Mali coup, third-term bids fan fears of West African democracy backslide

DAKAR (Reuters) – Until this year, West Africa looked to have shed its “coup-belt” moniker, winning plaudits as a model of democratic progress on the continent. But last month’s putsch in Mali is fuelling fears among activists that gains of the past decade are unravelling.

FILE PHOTO: FILE PHOTO: Guinea President Alpha Conde arrives for an African Union summit meeting in Addis Ababa, Ethiopia, February 10, 2020. REUTERS/Tiksa Negeri/File Photo/File Photo

The power grab came at a time when the presidents of Ivory Coast and Guinea are seeking third terms after winning referendums to alter constitutions that barred them from running again.

While elections are now held consistently across the region, such moves, combined with governments’ attempts to stifle political opposition, are making many West Africans lose faith in the ballot box as a way of holding leaders accountable, activists and analysts say.

“We are asking for strong institutions. But while the institutions exist on paper, the politicians manipulate them from the inside until there’s nothing left,” said Veronique Tadjo, an Ivorian novelist who co-authored a manifesto against third terms.

Political instability could further undermine security in a region where militants linked to al Qaeda and Islamic State are threatening to overrun state forces in inland countries like Mali and extend their influence into coastal nations like Ivory Coast.

Complaints that the March legislative elections in Mali lacked credibility were one factor behind last month’s coup, and tinkering with term limits can also breed instability, experts said.

More than a dozen people have been killed in protests in Ivory Coast since President Alassane Ouattara announced last month that he would seek a third term in October. His opponents called on Sunday for a fresh civil disobedience campaign.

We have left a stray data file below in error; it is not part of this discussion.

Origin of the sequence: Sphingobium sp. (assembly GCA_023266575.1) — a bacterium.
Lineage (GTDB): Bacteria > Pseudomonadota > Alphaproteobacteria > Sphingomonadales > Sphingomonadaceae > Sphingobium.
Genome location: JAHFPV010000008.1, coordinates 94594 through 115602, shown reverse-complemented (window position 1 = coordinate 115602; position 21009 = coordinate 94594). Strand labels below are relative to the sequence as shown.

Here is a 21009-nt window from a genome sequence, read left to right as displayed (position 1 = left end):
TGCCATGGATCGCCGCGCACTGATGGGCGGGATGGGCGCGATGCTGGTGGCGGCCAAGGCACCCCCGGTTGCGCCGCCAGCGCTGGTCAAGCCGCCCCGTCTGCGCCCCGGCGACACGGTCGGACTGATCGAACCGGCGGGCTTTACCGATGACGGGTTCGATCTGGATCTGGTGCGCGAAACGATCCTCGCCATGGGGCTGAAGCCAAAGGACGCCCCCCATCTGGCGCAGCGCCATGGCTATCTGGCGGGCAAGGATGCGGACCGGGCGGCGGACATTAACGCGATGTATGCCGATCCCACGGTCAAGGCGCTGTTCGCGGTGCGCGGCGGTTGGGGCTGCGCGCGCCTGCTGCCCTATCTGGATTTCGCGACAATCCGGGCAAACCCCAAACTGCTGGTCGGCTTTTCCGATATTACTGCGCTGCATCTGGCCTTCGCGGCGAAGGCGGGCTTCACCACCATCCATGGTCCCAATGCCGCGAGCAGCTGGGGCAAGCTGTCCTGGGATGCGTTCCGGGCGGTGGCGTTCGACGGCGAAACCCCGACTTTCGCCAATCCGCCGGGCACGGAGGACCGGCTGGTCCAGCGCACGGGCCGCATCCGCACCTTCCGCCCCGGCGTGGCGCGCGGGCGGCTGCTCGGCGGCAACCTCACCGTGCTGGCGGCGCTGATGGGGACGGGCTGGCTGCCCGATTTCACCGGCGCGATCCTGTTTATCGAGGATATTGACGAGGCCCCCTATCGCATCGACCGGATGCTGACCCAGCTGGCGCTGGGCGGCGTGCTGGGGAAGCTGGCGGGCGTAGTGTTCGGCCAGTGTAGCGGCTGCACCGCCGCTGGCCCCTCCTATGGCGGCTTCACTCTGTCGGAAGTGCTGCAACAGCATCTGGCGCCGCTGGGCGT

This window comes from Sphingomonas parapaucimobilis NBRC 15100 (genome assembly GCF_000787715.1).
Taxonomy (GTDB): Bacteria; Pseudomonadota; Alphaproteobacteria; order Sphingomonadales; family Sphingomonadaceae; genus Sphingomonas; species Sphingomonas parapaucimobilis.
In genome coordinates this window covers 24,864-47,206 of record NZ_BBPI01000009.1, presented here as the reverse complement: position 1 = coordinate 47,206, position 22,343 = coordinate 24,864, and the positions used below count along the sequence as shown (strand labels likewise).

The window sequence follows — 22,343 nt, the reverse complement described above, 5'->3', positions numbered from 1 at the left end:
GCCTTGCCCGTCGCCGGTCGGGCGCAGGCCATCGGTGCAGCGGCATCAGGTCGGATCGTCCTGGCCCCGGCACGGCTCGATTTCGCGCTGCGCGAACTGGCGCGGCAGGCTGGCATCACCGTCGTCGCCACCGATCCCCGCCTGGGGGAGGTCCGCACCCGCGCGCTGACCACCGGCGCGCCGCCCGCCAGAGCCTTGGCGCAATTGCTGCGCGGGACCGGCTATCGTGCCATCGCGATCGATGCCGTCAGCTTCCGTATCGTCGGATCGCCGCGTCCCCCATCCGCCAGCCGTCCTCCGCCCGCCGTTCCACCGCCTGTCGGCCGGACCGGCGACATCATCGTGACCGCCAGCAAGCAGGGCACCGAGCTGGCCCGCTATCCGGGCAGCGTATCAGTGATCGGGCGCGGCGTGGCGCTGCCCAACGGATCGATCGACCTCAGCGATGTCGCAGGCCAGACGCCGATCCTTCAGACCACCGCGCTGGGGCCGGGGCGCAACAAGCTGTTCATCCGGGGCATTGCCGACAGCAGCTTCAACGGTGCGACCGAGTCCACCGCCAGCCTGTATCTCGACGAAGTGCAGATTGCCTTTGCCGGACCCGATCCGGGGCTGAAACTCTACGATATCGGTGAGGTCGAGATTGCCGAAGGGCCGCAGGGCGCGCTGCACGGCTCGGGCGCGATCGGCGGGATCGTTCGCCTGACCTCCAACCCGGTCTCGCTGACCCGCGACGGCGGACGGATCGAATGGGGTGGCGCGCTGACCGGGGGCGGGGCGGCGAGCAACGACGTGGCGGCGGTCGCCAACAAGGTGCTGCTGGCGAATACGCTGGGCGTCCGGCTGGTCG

In Guinea, at least 30 people have died during demonstrations since last year against constitutional changes that allow President Alpha Conde to contest next month’s vote.

Both Ouattara and Conde say they have the right to run again, arguing that the new constitutions – approved in 2016 and this March, respectively – reset term limits. Their opponents dispute this.

“In democracy, there is nothing more legitimate than the popular will expressed at the ballot box,” Tibou Kamara, one of Conde’s spokesmen, told Reuters.

Conde, whom critics have long accused of angling for a third term, says he needs more time to carry out his development agenda, which was interrupted by the 2014-2016 Ebola outbreak.

An Ivorian government spokesman did not respond to a request for comment. Ouattara said in March that he wouldn’t be a candidate, but reversed himself after his preferred successor, Prime Minister Amadou Gon Coulibaly, died in July. Ouattara called the decision to run a “true sacrifice”, necessary to protect the economic and social gains of his presidency.

DOUBLE STANDARD?

Already in 2019, West Africa showed the greatest decline in political rights and civil liberties of any region in the world, according to U.S. watchdog Freedom House, which cited flawed elections in Senegal and Nigeria and political crackdowns in Benin.